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Reading OpenStreetMap Big Data with D - Part 5
anime
he_the_great
Through the development I had been working with the entire data read into memory.

auto datastream = cast(ubyte[])read("bremen-latest.osm.pbf");

This works well as I could concentrate on looking through the data. I was interested in being able to parse an entire planet. I'm sure one could guess what happened when I downloaded the 20 gig file and asked my program to parse through it. Nonetheless it was still disappointing for it to fail right out of the gate with OutOfMemoryException. Something needed to change.

The D programming language does provide a stream module. I was already well aware this module was up for deprecation. It is still there because a replacement hasn't been created, and I really prefer sticking to ranges. So I created one:
https://gist.github.com/JesseKPhillips/6051600#file-osmpbfexample-d-L201


I needed to be able to read the data in by chunk and also be sure that I was reading in enough so my message wasn't cut off. My existing code handled this by slicing from the start to whatever size I needed.

auto size = toNative(datastream[0..4]);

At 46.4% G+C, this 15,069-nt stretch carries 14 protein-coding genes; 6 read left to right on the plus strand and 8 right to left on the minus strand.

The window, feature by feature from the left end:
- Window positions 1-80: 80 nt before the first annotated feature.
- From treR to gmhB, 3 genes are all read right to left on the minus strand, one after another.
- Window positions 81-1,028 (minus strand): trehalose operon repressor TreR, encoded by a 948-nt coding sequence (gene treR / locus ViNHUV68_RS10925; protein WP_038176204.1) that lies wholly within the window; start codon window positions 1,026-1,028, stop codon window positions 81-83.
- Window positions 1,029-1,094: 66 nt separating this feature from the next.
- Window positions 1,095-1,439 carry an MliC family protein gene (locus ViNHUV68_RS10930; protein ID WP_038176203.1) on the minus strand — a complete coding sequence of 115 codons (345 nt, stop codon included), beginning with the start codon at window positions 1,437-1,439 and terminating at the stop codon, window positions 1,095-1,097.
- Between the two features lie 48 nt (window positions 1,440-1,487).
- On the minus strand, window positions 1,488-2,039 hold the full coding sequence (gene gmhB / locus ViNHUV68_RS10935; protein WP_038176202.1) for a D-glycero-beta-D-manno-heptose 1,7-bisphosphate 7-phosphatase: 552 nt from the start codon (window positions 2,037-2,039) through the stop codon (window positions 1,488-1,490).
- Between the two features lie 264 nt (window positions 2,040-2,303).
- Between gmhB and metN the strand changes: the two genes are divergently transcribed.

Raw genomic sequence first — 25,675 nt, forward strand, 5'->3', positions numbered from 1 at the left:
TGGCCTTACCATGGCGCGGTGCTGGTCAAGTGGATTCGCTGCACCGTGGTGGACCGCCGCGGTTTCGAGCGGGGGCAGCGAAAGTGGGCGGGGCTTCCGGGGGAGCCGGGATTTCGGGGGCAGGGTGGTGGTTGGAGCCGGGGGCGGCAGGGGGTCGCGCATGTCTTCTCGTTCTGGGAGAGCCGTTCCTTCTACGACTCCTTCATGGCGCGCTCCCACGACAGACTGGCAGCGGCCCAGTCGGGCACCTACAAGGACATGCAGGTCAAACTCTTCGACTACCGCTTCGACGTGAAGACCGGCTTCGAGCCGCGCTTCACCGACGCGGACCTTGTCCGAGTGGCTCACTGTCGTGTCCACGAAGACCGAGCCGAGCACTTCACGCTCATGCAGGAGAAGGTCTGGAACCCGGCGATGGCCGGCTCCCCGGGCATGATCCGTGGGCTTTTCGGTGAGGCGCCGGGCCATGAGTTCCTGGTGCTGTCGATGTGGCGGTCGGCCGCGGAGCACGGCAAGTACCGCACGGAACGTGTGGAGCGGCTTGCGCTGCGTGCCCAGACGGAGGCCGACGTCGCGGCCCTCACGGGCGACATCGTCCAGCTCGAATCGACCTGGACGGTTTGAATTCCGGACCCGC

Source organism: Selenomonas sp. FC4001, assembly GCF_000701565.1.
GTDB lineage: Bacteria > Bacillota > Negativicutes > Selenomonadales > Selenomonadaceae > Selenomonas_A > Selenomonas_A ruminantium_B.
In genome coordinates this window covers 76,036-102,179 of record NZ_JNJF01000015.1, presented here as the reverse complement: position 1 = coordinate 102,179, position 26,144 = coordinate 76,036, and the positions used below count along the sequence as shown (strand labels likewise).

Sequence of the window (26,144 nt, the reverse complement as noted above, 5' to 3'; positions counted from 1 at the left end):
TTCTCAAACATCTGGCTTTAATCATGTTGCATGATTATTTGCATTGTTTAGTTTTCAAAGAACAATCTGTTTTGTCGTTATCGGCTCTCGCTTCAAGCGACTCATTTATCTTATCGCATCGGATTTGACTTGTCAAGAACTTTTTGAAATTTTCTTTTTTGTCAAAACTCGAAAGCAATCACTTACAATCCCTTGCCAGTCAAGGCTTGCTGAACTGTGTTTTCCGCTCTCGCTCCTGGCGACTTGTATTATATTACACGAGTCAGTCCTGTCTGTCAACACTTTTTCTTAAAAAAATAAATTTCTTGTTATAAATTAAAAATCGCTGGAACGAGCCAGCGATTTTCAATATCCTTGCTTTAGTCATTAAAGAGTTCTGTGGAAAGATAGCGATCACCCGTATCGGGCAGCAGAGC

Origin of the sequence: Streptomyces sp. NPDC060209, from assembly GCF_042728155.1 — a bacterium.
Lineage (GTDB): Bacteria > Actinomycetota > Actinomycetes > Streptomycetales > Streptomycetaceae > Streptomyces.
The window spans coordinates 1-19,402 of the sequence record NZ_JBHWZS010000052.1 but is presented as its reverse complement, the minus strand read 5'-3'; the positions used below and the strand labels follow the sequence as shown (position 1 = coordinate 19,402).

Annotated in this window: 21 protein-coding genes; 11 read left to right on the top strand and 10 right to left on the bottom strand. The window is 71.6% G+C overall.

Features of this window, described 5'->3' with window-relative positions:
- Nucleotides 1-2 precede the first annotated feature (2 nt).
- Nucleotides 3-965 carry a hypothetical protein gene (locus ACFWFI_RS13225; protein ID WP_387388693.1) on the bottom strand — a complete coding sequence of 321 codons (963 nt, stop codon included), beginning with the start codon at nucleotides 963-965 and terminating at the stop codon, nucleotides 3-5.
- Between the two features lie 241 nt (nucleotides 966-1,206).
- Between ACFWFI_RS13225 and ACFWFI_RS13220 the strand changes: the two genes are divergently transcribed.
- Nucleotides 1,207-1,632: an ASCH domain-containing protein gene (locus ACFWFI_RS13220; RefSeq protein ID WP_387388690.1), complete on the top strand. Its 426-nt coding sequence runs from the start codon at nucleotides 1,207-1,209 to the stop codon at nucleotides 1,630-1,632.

...
auto osmData = datastream[0..size];

It is fairly easy to read through a file by chunk, it is quite another to slice an input range when all the data may not be in memory. So I built my range to provide slicing, when the buffer did not hold the slice needed it would pull in more data (appending to the existing buffer array) and then return a slice of that data.

auto opSlice(size_t x, size_t y) {
    if(y+index < buff.length)
        return buff[x+index..y+index];
    prime(y+index - buff.length);
    return buff[x+index..y+index];
}

The method opSlice is what defines the [x..y] syntax of a type. I chose to use an index to identify where my range was located in the buffer, as I review this now I could have done a popFront on my buffer. When my ending index surpasses the available buffer length I call a function called prime. The name prime is a convention used to signify code which will be the same among setting up a range and calling popFront. In this case I'm telling prime how many extra bytes I will need (and it will grab at least that many). Once that is complete I can pass along the slice of the buffer.